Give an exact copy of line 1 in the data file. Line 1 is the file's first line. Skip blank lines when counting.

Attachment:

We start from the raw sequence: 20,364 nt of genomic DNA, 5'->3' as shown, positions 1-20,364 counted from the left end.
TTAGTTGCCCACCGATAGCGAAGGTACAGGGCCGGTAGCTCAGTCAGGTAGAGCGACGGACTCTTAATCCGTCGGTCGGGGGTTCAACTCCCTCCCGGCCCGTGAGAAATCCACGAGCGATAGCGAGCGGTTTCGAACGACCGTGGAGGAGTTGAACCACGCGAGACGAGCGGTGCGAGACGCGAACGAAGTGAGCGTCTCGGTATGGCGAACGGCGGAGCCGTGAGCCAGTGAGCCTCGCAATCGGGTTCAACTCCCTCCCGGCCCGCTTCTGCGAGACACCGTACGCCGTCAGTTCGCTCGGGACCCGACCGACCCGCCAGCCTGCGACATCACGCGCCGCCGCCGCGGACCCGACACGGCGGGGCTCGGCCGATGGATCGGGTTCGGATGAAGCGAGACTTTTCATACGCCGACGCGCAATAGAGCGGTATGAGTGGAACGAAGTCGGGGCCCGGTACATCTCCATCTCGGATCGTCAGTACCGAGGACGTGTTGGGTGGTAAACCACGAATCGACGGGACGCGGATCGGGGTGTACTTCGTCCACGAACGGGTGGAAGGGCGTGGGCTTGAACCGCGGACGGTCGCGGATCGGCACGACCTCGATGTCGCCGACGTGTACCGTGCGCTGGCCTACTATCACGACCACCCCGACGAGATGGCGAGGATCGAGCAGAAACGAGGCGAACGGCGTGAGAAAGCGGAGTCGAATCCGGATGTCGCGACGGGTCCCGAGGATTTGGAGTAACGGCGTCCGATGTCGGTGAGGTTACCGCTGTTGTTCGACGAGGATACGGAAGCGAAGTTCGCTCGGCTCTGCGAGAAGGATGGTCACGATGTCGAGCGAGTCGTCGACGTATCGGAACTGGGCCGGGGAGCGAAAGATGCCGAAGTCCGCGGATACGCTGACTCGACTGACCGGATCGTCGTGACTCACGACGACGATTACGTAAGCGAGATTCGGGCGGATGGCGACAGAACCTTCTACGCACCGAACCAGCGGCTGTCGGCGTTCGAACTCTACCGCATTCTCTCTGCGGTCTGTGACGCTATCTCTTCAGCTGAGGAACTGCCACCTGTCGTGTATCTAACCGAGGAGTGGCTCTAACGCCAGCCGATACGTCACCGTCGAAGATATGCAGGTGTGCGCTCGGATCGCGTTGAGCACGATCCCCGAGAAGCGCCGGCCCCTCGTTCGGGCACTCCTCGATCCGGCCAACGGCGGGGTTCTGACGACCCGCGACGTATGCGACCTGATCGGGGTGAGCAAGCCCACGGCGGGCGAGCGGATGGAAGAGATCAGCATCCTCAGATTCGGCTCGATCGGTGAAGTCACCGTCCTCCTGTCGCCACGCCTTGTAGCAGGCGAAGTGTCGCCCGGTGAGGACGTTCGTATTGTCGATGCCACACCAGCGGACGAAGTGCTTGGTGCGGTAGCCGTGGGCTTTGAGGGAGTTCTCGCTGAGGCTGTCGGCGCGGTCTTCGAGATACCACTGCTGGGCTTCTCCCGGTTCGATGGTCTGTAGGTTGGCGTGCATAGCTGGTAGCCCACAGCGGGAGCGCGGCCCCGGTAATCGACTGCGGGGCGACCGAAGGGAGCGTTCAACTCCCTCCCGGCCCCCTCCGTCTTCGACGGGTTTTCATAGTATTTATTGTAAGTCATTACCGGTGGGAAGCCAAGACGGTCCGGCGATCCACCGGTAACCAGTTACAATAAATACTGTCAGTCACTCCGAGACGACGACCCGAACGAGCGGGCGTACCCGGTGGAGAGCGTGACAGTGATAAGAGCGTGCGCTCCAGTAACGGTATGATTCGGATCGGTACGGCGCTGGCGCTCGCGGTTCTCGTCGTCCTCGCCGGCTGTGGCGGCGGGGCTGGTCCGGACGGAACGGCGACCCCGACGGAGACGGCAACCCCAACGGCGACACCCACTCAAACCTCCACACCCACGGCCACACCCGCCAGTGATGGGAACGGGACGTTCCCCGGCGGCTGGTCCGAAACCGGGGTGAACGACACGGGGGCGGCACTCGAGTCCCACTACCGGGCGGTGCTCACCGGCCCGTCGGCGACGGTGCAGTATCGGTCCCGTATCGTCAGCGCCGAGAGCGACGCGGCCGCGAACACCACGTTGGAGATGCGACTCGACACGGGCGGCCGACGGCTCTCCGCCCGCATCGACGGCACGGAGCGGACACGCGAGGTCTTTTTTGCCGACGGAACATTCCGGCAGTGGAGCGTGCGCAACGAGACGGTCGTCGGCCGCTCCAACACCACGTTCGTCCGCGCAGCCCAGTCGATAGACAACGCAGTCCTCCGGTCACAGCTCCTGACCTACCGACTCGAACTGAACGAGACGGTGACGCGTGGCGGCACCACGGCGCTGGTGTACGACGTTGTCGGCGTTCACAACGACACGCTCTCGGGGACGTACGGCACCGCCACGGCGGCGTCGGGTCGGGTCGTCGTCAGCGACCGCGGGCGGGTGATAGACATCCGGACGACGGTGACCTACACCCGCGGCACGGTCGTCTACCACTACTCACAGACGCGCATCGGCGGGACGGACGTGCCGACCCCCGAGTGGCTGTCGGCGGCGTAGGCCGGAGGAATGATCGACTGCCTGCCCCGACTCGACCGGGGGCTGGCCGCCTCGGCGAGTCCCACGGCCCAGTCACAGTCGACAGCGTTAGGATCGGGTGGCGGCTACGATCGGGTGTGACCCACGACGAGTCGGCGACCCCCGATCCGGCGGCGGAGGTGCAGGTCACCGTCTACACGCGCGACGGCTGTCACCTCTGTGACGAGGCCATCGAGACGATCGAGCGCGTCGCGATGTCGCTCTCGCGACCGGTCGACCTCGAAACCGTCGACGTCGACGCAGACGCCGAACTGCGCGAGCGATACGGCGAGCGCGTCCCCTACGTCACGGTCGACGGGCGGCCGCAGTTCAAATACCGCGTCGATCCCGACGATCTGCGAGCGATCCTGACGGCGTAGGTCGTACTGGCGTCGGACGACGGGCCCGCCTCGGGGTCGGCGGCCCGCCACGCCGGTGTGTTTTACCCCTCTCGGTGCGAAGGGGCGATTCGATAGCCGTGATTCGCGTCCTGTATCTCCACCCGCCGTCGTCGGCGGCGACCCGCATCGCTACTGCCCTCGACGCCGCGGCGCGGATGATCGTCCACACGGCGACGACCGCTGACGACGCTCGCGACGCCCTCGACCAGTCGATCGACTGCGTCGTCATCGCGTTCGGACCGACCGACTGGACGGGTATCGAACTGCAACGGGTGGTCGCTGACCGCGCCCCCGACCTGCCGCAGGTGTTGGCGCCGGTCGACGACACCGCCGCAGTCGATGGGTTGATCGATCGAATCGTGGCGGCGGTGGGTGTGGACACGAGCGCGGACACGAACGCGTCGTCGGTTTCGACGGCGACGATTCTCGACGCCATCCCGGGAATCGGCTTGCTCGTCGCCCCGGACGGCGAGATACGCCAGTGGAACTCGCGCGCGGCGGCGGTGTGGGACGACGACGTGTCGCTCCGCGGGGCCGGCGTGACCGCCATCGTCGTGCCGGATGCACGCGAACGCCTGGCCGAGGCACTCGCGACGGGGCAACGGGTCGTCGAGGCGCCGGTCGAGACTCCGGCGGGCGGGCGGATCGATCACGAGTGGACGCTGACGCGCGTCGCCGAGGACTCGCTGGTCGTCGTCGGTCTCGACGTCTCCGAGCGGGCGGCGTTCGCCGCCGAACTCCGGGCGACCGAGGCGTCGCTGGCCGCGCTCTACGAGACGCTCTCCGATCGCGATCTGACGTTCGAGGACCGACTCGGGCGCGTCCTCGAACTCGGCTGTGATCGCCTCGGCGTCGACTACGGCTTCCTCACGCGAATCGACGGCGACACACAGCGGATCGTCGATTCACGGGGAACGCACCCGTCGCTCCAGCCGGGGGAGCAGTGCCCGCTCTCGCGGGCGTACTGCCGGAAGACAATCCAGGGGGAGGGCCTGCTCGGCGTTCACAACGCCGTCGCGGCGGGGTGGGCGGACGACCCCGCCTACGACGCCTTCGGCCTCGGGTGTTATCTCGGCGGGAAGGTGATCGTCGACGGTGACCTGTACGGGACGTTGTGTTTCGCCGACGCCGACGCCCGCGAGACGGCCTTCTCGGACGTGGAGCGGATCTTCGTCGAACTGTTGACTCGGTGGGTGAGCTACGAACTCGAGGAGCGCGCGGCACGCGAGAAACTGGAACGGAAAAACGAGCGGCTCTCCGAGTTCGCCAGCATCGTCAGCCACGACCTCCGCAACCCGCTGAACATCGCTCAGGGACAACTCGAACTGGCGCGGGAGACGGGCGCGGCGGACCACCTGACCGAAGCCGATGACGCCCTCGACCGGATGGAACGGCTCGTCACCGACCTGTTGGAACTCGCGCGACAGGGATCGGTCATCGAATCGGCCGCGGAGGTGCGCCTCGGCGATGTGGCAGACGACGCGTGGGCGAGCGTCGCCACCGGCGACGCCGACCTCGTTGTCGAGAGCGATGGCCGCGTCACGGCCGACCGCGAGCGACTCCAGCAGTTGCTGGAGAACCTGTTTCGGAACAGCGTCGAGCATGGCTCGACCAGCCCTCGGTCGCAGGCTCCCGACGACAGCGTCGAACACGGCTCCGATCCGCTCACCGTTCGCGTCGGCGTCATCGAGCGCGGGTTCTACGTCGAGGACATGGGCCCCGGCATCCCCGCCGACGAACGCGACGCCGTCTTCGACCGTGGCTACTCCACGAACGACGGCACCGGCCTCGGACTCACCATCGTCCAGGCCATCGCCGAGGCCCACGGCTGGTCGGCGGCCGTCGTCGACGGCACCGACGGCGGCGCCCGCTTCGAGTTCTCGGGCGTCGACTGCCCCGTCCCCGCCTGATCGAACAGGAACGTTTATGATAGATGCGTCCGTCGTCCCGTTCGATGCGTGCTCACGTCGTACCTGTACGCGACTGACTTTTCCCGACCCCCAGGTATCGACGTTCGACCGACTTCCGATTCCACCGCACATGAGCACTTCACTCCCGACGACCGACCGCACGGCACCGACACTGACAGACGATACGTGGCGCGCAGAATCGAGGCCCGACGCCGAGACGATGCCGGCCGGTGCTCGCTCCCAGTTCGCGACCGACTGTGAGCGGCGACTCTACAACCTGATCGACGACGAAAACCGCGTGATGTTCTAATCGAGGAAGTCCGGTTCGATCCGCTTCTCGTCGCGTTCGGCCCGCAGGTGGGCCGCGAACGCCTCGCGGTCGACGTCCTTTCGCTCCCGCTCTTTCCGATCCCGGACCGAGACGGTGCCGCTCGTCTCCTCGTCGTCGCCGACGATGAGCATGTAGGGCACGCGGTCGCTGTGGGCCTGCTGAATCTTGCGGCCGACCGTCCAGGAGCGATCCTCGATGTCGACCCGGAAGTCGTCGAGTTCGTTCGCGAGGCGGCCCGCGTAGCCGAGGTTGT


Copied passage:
We start from the raw sequence: 20,364 nt of genomic DNA, 5'->3' as shown, positions 1-20,364 counted from the left end.